By Ray Downs
By Lindsay Toler
By Lindsay Toler
By Chad Garrison
By Brett Koshkin
By RFT Staff
By Lindsay Toler
By Riverfront Times
"How many of you people are from Chesterfield?" demanded "Baton Bob" Jamerson on a recent Friday night at upscale Central West End eatery Liluma. According to restaurant patron David Dondzik, Baton Bob went on a full-blown, expletive-laced rampage. "Well, get out of your fucking box! I did. I found out who I fucking am," Jamerson continued.
Dondzik happened to be eating with some friends from Chesterfield, who were startled by the outburst. And Jamerson's scathing commentary wasn't confined to just the outer 'burbs.
"'How many of you people are from Ladue? Get out of your fucking box!'" Dondzik recalls Jamerson saying. "Every other word was 'fuck.' It was embarrassing."
Times have changed for the self-described Ambassador of Mirth, and it seems 52-year-old Baton Bob has become a bitter man. Though Jamerson says his goal is to "put a smile on people's faces and lift their spirits," the baton-twirling, tutued, strutting neighborhood fixture is now on an angry mission to stem the tide of county residents infiltrating the Central West End.
"There's a small, snobbish, elite niche of people who have moved into this neighborhood -- I think from the Clayton area or some of these more conservative neighborhoods -- who want to come into this neighborhood and start censoring what's going on," Jamerson asserts. "And I'm trying to stomp that out. I am so sick of it."
Things have gotten so bad that Baton Bob is giving serious thought to hanging up his tutu permanently -- and might even leave the Central West End, his domain the past four years.
For now, his paid gig is over. Effective last week, the Central West End Business Association, Inc. (CWEBA) fired Jamerson because of his verbal tirades. The association had paid Jamerson $35 every Friday and Saturday as part of its roster of street performers, which also includes saxophonists and jugglers, designed to bring "electric energy" to the neighborhood. The association was previously thrilled with Jamerson's act, which (until recently) involved blowing his whistle, marching and twirling in and around Kingshighway and Euclid Avenue.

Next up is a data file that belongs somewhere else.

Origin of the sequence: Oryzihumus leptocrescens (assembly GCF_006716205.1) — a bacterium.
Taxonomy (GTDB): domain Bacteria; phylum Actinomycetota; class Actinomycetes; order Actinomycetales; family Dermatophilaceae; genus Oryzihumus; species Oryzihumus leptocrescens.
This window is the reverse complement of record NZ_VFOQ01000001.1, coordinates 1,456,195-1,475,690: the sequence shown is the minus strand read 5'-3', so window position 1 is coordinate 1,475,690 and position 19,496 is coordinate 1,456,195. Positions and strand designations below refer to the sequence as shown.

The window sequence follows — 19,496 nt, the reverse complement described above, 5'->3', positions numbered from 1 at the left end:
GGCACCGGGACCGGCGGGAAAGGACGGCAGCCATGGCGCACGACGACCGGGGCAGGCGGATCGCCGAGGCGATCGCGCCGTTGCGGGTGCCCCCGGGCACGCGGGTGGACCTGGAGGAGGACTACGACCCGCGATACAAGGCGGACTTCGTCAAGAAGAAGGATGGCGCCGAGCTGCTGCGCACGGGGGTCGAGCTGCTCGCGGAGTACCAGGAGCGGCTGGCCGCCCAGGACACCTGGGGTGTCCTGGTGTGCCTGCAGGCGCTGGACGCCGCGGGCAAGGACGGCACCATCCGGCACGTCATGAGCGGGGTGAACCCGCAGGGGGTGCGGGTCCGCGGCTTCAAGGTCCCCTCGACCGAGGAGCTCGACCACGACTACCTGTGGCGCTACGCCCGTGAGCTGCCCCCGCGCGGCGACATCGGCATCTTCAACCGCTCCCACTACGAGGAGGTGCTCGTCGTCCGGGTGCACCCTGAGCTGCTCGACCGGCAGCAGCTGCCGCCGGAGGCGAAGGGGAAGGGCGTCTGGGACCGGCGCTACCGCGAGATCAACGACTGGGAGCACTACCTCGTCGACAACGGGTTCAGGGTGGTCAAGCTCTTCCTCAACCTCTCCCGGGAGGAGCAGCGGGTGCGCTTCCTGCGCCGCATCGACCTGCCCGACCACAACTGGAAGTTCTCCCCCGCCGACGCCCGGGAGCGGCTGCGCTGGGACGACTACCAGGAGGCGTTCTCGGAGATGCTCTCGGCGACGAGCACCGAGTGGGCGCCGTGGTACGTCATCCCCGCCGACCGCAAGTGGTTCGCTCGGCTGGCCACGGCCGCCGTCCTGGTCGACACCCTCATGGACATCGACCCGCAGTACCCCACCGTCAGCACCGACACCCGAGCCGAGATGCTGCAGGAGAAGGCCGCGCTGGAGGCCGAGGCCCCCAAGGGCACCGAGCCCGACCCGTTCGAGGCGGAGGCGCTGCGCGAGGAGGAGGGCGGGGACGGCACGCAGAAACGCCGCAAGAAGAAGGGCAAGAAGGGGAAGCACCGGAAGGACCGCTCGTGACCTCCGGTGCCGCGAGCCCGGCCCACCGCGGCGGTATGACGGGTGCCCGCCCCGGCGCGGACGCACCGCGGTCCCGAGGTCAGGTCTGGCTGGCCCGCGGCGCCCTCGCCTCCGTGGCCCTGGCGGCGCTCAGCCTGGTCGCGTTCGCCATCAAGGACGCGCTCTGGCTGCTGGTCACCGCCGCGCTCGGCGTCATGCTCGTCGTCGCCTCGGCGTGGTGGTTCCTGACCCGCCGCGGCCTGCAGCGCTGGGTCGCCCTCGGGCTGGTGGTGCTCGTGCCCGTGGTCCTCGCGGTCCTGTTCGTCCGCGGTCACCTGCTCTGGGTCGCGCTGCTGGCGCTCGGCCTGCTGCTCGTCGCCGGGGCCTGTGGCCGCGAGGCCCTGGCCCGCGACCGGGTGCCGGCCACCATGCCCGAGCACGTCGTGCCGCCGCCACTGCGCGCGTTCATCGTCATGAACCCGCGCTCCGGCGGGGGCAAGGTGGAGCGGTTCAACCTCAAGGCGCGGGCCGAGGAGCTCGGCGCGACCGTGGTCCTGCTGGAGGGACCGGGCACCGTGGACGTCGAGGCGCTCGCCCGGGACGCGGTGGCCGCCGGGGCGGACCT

"I'm a very big fan of his, but there's no place for profanity and whatnot in this neighborhood," says Dennis George, executive director of the CWEBA. George adds that he received a bevy of concerned calls from business owners and CWE patrons after Jamerson went on his profanity spree -- this despite a warning from George that he needed to put a lid on the vulgarity.
"When it comes to us spending funds for street performers, we expect them to not be using profanity, and not to be aggressive to people in the neighborhood," George says. "It has nothing to do with the fact that he's 'different,' quote unquote, or the fact that he's 'gay,' quote unquote, or the fact that he's 'black,' quote unquote. That has nothing to do with it.
"But when you've got two twelve-year-old girls outdoors dining with their mom," George continues, "and they hear 'motherfucker' six times in a row, and 'fuck you,' that is unacceptable behavior for this neighborhood."
That said, Jamerson still has plenty of fans.
Mengesha Yohannes, co-owner of Bar Italia, has noticed that Jamerson has gotten bolder in recent months but says, "Pretty much every time he comes up on the patio, people end up laughing and clapping."
Dennis George is quick to point out that the CWEBA has no control over when or how -- or why -- Jamerson roams the streets of the Central West End. They're just not going to pay him. As to whether Baton Bob will continue his mission of mirth pro bono, well, we'll just have to wait and see.
"It's just a bunch of ludicrous bullshit, and I am just sick of it -- period," Jamerson fumes about what he calls a "conservative invasion" of the CWE.
As to the future of his one-man parade, Jamerson says, "I'll go out if I want to go out. The legacy that I've created over here, there's nothing they can do about it."